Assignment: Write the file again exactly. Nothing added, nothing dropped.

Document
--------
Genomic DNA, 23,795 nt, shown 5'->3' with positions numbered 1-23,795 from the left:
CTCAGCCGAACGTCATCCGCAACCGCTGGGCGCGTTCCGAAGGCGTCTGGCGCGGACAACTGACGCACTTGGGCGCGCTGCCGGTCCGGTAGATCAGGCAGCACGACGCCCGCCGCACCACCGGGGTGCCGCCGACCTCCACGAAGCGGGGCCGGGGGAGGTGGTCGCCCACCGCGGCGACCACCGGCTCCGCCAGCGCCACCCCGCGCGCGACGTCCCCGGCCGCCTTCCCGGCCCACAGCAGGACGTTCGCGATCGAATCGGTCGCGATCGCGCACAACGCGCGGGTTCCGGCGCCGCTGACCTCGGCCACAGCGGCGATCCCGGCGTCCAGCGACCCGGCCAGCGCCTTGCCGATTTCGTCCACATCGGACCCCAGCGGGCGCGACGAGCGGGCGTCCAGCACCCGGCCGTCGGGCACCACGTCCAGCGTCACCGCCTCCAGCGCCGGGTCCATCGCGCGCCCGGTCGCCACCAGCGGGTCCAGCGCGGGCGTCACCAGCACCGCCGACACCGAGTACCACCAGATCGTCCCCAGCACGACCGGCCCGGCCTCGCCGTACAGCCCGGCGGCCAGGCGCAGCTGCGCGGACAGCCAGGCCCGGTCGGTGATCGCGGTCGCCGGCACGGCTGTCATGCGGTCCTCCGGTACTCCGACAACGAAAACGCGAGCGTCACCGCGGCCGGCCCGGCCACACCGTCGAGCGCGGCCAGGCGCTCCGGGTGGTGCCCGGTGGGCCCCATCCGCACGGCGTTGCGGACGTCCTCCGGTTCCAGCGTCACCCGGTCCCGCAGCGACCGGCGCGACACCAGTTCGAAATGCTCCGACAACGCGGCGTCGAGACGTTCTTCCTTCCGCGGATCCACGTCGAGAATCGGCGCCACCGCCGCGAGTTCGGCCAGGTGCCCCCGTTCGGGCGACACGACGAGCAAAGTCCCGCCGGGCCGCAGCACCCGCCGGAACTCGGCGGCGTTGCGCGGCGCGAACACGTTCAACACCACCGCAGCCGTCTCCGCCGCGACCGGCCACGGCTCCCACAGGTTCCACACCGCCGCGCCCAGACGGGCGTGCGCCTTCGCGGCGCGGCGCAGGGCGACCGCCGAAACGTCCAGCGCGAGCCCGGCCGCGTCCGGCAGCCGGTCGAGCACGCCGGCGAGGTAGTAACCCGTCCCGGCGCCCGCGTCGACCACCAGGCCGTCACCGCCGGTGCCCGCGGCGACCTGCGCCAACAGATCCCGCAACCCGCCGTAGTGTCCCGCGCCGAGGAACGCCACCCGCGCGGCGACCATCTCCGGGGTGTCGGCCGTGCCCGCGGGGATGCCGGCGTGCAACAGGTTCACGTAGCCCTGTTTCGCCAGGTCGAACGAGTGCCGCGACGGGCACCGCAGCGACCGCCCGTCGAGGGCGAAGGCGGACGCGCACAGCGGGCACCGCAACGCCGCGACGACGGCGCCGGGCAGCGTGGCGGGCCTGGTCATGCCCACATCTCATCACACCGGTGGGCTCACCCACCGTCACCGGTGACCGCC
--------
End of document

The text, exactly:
Genomic DNA, 23,795 nt, shown 5'->3' with positions numbered 1-23,795 from the left:
CTCAGCCGAACGTCATCCGCAACCGCTGGGCGCGTTCCGAAGGCGTCTGGCGCGGACAACTGACGCACTTGGGCGCGCTGCCGGTCCGGTAGATCAGGCAGCACGACGCCCGCCGCACCACCGGGGTGCCGCCGACCTCCACGAAGCGGGGCCGGGGGAGGTGGTCGCCCACCGCGGCGACCACCGGCTCCGCCAGCGCCACCCCGCGCGCGACGTCCCCGGCCGCCTTCCCGGCCCACAGCAGGACGTTCGCGATCGAATCGGTCGCGATCGCGCACAACGCGCGGGTTCCGGCGCCGCTGACCTCGGCCACAGCGGCGATCCCGGCGTCCAGCGACCCGGCCAGCGCCTTGCCGATTTCGTCCACATCGGACCCCAGCGGGCGCGACGAGCGGGCGTCCAGCACCCGGCCGTCGGGCACCACGTCCAGCGTCACCGCCTCCAGCGCCGGGTCCATCGCGCGCCCGGTCGCCACCAGCGGGTCCAGCGCGGGCGTCACCAGCACCGCCGACACCGAGTACCACCAGATCGTCCCCAGCACGACCGGCCCGGCCTCGCCGTACAGCCCGGCGGCCAGGCGCAGCTGCGCGGACAGCCAGGCCCGGTCGGTGATCGCGGTCGCCGGCACGGCTGTCATGCGGTCCTCCGGTACTCCGACAACGAAAACGCGAGCGTCACCGCGGCCGGCCCGGCCACACCGTCGAGCGCGGCCAGGCGCTCCGGGTGGTGCCCGGTGGGCCCCATCCGCACGGCGTTGCGGACGTCCTCCGGTTCCAGCGTCACCCGGTCCCGCAGCGACCGGCGCGACACCAGTTCGAAATGCTCCGACAACGCGGCGTCGAGACGTTCTTCCTTCCGCGGATCCACGTCGAGAATCGGCGCCACCGCCGCGAGTTCGGCCAGGTGCCCCCGTTCGGGCGACACGACGAGCAAAGTCCCGCCGGGCCGCAGCACCCGCCGGAACTCGGCGGCGTTGCGCGGCGCGAACACGTTCAACACCACCGCAGCCGTCTCCGCCGCGACCGGCCACGGCTCCCACAGGTTCCACACCGCCGCGCCCAGACGGGCGTGCGCCTTCGCGGCGCGGCGCAGGGCGACCGCCGAAACGTCCAGCGCGAGCCCGGCCGCGTCCGGCAGCCGGTCGAGCACGCCGGCGAGGTAGTAACCCGTCCCGGCGCCCGCGTCGACCACCAGGCCGTCACCGCCGGTGCCCGCGGCGACCTGCGCCAACAGATCCCGCAACCCGCCGTAGTGTCCCGCGCCGAGGAACGCCACCCGCGCGGCGACCATCTCCGGGGTGTCGGCCGTGCCCGCGGGGATGCCGGCGTGCAACAGGTTCACGTAGCCCTGTTTCGCCAGGTCGAACGAGTGCCGCGACGGGCACCGCAGCGACCGCCCGTCGAGGGCGAAGGCGGACGCGCACAGCGGGCACCGCAACGCCGCGACGACGGCGCCGGGCAGCGTGGCGGGCCTGGTCATGCCCACATCTCATCACACCGGTGGGCTCACCCACCGTCACCGGTGACCGCC